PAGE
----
DESPITE elevated inflation and rising prices in key commodities like oil and meat, Bangko Sentral ng Pilipinas (BSP) Governor Benjamin Diokno said on Thursday there are no signs of second-round effects on price increases based on their most recent assessment on the country’s inflation dynamics.

Diokno maintained that recent price spikes are “transitory in nature” and are best addressed by non-monetary government measures to augment the domestic supply.

Second-round effects in inflation are usually indirect price increases due to sustained high prices of a key commodity. For example, sustained elevated gas prices could lead to significantly higher transportation costs down the round.

These second-round effects usually raise the flag for central banks to start reining in on inflation through tighter monetary policy actions.

Diokno told reporters elevated prices in recent months are largely caused by weather disturbances, higher global oil prices and higher meat prices owing to the African swine fever.

The governor cited another possible reason as to why there are no second-round effects yet: the economy is still in the early stages of recovery and has unused capacity that is mitigating second-round effects.

“Given the manageable inflation outlook, our priority is to maintain the current monetary accommodative policy for as long as needed to ensure sustained economic recovery,” Diokno said.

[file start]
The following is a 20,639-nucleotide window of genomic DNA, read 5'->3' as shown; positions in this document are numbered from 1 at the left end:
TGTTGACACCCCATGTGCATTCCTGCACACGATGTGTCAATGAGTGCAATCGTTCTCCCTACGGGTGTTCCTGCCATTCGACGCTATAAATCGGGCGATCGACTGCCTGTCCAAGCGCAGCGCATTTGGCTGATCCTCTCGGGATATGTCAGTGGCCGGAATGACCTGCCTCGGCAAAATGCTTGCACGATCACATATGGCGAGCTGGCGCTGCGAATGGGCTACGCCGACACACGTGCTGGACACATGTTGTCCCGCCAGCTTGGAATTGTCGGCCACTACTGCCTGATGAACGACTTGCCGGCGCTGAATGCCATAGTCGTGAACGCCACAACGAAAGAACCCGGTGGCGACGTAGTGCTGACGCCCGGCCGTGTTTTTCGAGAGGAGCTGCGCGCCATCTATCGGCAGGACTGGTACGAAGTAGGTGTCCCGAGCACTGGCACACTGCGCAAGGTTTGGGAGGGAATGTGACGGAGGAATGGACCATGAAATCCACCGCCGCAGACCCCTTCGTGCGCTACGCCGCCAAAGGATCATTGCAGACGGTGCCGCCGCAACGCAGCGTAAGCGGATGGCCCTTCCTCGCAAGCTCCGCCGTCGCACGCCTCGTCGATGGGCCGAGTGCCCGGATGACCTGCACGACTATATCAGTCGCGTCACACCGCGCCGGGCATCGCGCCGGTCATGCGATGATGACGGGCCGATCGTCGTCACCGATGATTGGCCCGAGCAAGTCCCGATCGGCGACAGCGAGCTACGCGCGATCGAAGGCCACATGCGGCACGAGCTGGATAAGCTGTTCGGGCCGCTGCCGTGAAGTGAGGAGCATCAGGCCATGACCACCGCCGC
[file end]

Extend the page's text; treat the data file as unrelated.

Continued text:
“Nevertheless, the BSP stands ready to respond to second-round effects or more broad-based pressures as the economy recovers fully,” the governor added.

Diokno said the BSP’s accommodative policy stance remains guided by the inflation outlook. BSP projections show that inflation will eventually decelerate to the midpoint of the government’s 2 to 4 percent target in 2022 and 2023, according to him. 

The latest inflation print of the country is at 4.8 percent, easing slightly from the 4.9 percent in the previous month. The Philippine Statistics Authority (PSA) is set to announce the country’s October inflation on Friday.

“Our manageable inflation outlook provides us with ample room to keep the monetary policy stance sufficiently accommodative to support the ongoing economic recovery,” Diokno said.

“Inflation expectations continue to be broadly anchored over the policy horizon, with the above-target mean inflation forecast from analysts for 2021 giving way to lower expected inflation in the following year,” he added.





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